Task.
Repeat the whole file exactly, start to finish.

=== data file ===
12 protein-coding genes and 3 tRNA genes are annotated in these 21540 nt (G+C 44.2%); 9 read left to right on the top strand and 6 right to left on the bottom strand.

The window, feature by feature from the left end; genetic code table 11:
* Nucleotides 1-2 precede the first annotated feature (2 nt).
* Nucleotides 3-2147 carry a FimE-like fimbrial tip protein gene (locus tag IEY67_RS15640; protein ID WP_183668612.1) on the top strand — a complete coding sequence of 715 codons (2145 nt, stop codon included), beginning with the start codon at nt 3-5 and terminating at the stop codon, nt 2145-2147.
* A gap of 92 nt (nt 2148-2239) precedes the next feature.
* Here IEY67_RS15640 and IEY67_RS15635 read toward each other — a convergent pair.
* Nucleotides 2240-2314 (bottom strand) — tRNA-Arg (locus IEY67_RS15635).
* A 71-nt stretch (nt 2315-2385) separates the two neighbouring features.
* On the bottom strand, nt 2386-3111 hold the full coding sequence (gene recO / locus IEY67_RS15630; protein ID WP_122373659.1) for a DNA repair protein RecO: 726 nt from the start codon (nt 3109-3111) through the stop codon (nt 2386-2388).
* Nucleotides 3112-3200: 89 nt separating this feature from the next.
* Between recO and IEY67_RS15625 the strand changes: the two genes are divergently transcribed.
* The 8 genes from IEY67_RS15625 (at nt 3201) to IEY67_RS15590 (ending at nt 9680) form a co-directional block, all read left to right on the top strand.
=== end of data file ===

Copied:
12 protein-coding genes and 3 tRNA genes are annotated in these 21540 nt (G+C 44.2%); 9 read left to right on the top strand and 6 right to left on the bottom strand.

The window, feature by feature from the left end; genetic code table 11:
* Nucleotides 1-2 precede the first annotated feature (2 nt).
* Nucleotides 3-2147 carry a FimE-like fimbrial tip protein gene (locus tag IEY67_RS15640; protein ID WP_183668612.1) on the top strand — a complete coding sequence of 715 codons (2145 nt, stop codon included), beginning with the start codon at nt 3-5 and terminating at the stop codon, nt 2145-2147.
* A gap of 92 nt (nt 2148-2239) precedes the next feature.
* Here IEY67_RS15640 and IEY67_RS15635 read toward each other — a convergent pair.
* Nucleotides 2240-2314 (bottom strand) — tRNA-Arg (locus IEY67_RS15635).
* A 71-nt stretch (nt 2315-2385) separates the two neighbouring features.
* On the bottom strand, nt 2386-3111 hold the full coding sequence (gene recO / locus IEY67_RS15630; protein ID WP_122373659.1) for a DNA repair protein RecO: 726 nt from the start codon (nt 3109-3111) through the stop codon (nt 2386-2388).
* Nucleotides 3112-3200: 89 nt separating this feature from the next.
* Between recO and IEY67_RS15625 the strand changes: the two genes are divergently transcribed.
* The 8 genes from IEY67_RS15625 (at nt 3201) to IEY67_RS15590 (ending at nt 9680) form a co-directional block, all read left to right on the top strand.